Grumpy Fans – Now Available in Multiple Flavors!

Doctor_who_grumpy_cat

I’ve started seeing something in the ranks of Doctor Who fandom. It’s probably not anything new, but it’s something I’ve noticed, or noticed more, recently. And by “noticed” I mean “let get under my skin”. This blog post is a rather selfish attempt to work through this, understand it a bit more, and maybe even make myself feel better. If the phenomenon I’m about to describe has been bothering you too, then maybe we can help each other. And if you notice a bit of yourself in this, perhaps you’ll think twice about how you interact with other fans. (Or both! Being bothered and being a culprit are not mutually exclusive.)

For a long time, I’ve had a picture in my mind of the stereotypical “grumpy fan”*: a person who once liked Doctor Who and just can’t get over the fact that it’s not the same as it was in 1977, and why can’t I have my show back the way it was and rant rant rant.

Okay, so that’s a bit of an exaggeration, but it covers what I mean. As a podcast listener, I find myself shying away from ‘casts where the hosts are consistently dour about Doctor Who. It’s valid to dislike something, but acting like it’s a personal affront that the current show doesn’t conform to one’s individual tastes? That just rubs me the wrong way. It’s whiny and entitled. And continuing to put yourself through watching the show just so you can complain strikes me as sadomasochistic—masochistic to keep watching, sadistic to inflict that bile on everyone around you.

I don’t think that description will sound unfamiliar to many folks who’ve dipped their toes into the wave-pool that is fandom. But lately, I’ve noticed a very different (but not very different) type of grump. In fact, this grump is grumpy for almost the opposite reason—because other people don’t like Doctor Who enough. I’ve found this crops up more for certain episodes than others. (I’m looking at you, “Listen”.) It seems to me, the episodes that are the most-strongly beloved are the ones most apt to bring this insidious ugliness out.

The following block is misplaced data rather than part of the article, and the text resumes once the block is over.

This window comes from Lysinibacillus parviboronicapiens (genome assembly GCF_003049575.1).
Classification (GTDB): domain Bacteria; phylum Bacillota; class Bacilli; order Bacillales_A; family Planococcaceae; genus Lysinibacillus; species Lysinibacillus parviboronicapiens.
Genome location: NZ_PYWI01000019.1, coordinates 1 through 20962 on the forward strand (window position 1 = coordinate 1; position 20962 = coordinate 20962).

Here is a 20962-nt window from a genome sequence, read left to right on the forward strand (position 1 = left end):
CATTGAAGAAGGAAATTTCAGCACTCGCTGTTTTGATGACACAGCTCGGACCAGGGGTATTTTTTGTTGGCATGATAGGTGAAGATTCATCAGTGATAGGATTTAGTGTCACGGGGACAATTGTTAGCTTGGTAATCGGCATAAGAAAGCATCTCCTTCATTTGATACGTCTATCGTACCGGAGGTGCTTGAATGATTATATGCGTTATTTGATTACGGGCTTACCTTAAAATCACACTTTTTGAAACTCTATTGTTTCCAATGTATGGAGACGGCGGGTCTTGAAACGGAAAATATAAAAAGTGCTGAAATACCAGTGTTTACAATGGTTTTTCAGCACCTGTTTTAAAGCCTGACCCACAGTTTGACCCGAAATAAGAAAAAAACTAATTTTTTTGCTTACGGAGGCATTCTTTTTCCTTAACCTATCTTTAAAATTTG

Here’s where it gets personal: I have a podcast on which I review Doctor Who every week. I’ve found myself feeling anxious and hesitant to record when I’m not fond of an episode. Yes, it’s true I’m usually bummed in a general sense when I don’t totally dig on an ep of Who, but this particular feeling of anxiety comes from the anticipation of the backlash** that’ll come after it drops.***

After the last Verity! recording, I felt bad. I thought I was the wet blanket of the group because I didn’t care for “Robot of Sherwood”. A wise friend reminded me that as a reviewer, it’s my job and my responsibility to be honest about what I feel. And that as long as I’m not harshly judging others’ reactions (and, in fact, am happy to find out other folks enjoyed it), then I shouldn’t feel like I’m letting anyone down.

Let’s compare a couple reactions: I used to have trouble ignoring the negativity when I loved an episode. Sometimes the old-style grumps try to make people feel bad for liking Doctor Who. I no longer fall for that nonsense. I’ve now come to a place where I just feel sorry for people like that. It didn’t even take me very long to get here.

On the other hand, it’s much harder to ignore the people who seemingly try to make me feel bad for not liking some eps of Doctor Who. Now I think about it, I realize that’s because I so badly want to like every episode. I already feel like I’ve failed myself when something doesn’t hit me right. So when other people pile on (even in a very mild fashion), it’s prodding a splinter that’s already there.

So my new quest is to start ignoring the people who get judgey about negative reactions. Not everyone is going to like the same things. And that’s okay. In fact, that’s good! Can you imagine how boring life would be if we all liked exactly the same things? I will also take a good close look at myself and try to make sure I’m practicing what I preach. So here’s my pledge:

When I adore something and a fellow fan doesn’t, I’m going to be extra careful to make sure my comments and communication about it highlight what I liked about it. And no more. I will recognize that other people might dislike it for the exact reasons I enjoy it. And I will accept the fact of our disagreement without actively trying to change their mind.

If elucidating the bits I love happens to turn someone around on an ep, that’s great! But nothing is going to alienate folks faster than trying to tell them they “should” like it “because X.” Yech.